Consumer prices in the metropolitan area rose last month at their slowest rate, year over year, since 2016.

The federal Bureau of Labor Statistics on Wednesday reported its consumer price index for the 25-county region that includes Long Island climbed 1.4 percent in January compared with a year earlier.

The last time the index grew at a slower rate annually was October 2016, when it increased 1.2 percent.

The index’s low reading for last month is in sharp contrast to the bureau’s nationwide price index reading, which in one month climbed 0.3 percent in January on a seasonally adjusted basis, excluding the volatile food and energy categories. That’s the biggest monthly increase for the national index in a year.

The New York-area index is not adjusted for seasonal fluctuations in prices, so it is measured year over year. If food and energy are excluded, the area index rose 1.1 percent in January compared with a year earlier.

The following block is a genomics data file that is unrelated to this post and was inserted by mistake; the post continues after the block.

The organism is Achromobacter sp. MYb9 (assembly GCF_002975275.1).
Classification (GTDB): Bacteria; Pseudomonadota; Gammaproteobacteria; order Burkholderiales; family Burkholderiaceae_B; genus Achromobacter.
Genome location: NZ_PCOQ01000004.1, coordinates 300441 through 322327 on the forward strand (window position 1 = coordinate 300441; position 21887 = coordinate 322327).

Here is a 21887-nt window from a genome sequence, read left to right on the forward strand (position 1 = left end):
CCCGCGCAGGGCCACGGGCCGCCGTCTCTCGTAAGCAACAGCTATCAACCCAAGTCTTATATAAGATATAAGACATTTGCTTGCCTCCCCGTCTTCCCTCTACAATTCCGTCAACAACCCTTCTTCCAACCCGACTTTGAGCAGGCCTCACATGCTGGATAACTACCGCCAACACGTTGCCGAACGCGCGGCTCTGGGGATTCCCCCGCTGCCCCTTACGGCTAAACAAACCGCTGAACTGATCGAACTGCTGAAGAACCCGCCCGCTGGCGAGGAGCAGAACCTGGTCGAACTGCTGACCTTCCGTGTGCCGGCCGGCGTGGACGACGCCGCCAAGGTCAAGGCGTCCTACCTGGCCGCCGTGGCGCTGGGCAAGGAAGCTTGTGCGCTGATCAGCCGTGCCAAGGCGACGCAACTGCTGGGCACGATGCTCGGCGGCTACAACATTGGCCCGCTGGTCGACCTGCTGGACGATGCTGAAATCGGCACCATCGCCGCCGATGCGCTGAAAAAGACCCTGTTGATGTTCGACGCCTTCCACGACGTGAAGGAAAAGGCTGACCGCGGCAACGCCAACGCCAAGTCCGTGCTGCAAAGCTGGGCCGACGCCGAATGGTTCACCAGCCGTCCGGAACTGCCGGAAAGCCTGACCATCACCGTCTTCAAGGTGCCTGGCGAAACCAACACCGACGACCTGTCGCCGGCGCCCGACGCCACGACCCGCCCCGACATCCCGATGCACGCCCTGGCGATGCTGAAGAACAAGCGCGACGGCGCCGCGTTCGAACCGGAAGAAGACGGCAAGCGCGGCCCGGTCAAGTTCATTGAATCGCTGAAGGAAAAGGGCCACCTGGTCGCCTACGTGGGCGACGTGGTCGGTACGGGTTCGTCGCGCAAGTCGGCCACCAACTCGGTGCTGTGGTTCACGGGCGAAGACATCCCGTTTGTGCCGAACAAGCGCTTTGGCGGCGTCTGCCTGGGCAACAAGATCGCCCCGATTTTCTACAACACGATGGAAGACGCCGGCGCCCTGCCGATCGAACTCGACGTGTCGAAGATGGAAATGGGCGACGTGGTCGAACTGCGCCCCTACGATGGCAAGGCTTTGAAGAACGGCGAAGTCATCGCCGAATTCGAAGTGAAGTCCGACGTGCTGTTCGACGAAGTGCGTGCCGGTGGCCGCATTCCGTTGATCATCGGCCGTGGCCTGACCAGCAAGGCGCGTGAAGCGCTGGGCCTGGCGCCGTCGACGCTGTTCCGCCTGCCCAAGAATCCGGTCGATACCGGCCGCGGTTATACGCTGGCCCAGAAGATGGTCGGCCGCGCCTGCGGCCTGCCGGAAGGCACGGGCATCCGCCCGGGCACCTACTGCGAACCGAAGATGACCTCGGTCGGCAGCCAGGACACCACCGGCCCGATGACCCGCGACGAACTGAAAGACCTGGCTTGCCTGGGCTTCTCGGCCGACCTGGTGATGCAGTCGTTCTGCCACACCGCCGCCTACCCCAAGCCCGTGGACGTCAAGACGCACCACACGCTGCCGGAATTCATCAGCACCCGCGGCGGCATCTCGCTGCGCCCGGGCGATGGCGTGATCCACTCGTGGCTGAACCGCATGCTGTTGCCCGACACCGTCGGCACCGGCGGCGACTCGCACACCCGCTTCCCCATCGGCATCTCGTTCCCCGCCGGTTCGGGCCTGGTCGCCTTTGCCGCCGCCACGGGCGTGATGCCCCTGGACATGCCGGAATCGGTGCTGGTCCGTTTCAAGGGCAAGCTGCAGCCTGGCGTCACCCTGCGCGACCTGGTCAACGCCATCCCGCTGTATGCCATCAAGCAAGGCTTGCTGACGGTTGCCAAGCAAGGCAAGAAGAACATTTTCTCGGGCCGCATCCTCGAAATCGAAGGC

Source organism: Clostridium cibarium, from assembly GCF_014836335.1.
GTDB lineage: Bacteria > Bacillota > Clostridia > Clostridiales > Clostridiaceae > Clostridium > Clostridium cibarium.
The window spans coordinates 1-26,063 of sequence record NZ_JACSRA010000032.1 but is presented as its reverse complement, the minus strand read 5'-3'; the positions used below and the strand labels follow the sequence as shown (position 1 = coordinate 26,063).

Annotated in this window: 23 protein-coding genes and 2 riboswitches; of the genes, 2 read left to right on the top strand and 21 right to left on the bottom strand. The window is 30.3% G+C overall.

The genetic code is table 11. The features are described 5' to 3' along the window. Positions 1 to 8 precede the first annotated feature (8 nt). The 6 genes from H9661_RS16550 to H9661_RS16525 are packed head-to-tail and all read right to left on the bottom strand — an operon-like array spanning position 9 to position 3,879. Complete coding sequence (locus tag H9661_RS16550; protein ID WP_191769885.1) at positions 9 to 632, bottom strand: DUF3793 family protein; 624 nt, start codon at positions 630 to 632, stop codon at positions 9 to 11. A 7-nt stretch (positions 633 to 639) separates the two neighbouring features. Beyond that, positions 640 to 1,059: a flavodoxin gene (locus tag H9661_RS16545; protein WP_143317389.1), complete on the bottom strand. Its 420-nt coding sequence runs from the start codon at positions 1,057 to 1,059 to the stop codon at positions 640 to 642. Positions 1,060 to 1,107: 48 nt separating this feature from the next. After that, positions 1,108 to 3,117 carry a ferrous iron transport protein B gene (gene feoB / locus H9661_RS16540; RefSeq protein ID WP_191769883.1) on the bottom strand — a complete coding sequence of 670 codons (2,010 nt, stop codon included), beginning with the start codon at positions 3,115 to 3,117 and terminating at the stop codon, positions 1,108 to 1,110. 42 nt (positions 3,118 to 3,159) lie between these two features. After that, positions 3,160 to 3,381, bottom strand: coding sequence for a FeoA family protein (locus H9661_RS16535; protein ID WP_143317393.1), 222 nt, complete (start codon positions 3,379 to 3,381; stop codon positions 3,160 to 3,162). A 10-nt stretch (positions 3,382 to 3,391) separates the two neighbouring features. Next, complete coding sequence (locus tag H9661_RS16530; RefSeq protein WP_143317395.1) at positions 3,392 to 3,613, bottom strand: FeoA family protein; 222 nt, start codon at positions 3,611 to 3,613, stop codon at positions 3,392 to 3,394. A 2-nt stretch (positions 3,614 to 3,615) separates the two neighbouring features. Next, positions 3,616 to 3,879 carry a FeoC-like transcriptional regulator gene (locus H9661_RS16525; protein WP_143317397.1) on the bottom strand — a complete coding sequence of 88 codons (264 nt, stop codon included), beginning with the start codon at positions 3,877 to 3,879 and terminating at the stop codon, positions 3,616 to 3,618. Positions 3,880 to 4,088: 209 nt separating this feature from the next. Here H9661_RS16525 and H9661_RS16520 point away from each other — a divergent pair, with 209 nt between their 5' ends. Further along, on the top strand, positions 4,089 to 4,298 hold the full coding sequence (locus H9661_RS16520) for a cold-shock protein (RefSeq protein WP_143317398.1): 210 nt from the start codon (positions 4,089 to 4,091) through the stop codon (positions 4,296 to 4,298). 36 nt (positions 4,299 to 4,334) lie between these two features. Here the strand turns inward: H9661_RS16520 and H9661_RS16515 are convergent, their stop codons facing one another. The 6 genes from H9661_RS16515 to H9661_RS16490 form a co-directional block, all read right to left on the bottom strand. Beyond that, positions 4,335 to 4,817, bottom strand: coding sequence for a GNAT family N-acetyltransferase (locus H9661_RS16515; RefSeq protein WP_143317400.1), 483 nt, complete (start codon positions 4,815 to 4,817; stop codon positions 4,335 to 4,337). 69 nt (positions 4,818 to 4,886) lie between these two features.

Both price indexes are indicators of inflation, which Wall Street has been focused on recently.

Fears about accelerating price increases and the possibility that the Federal Reserve would respond with a series of interest rate hikes have contributed to wild gyrations in the stock market the past two weeks.

In the metropolitan area, housing costs helped fuel the index’s rise in January compared with a year earlier, said Martin Kohli, the bureau’s chief regional economist.

Residential rents were up 2.2 percent, year over year.

The cost of gasoline rose 6.5 percent last month compared with January 2017. Electricity and natural gas were up 2.8 percent and 0.3 percent, respectively.

Grocery prices climbed 1.5 percent last month compared with January 2017. And the cost of medical care rose 1.9 percent.

These increases were partially offset by declines in the price of clothing, and education/communications commodities (including textbooks and PCs), which fell 2.2 percent and 1.6 percent, respectively.

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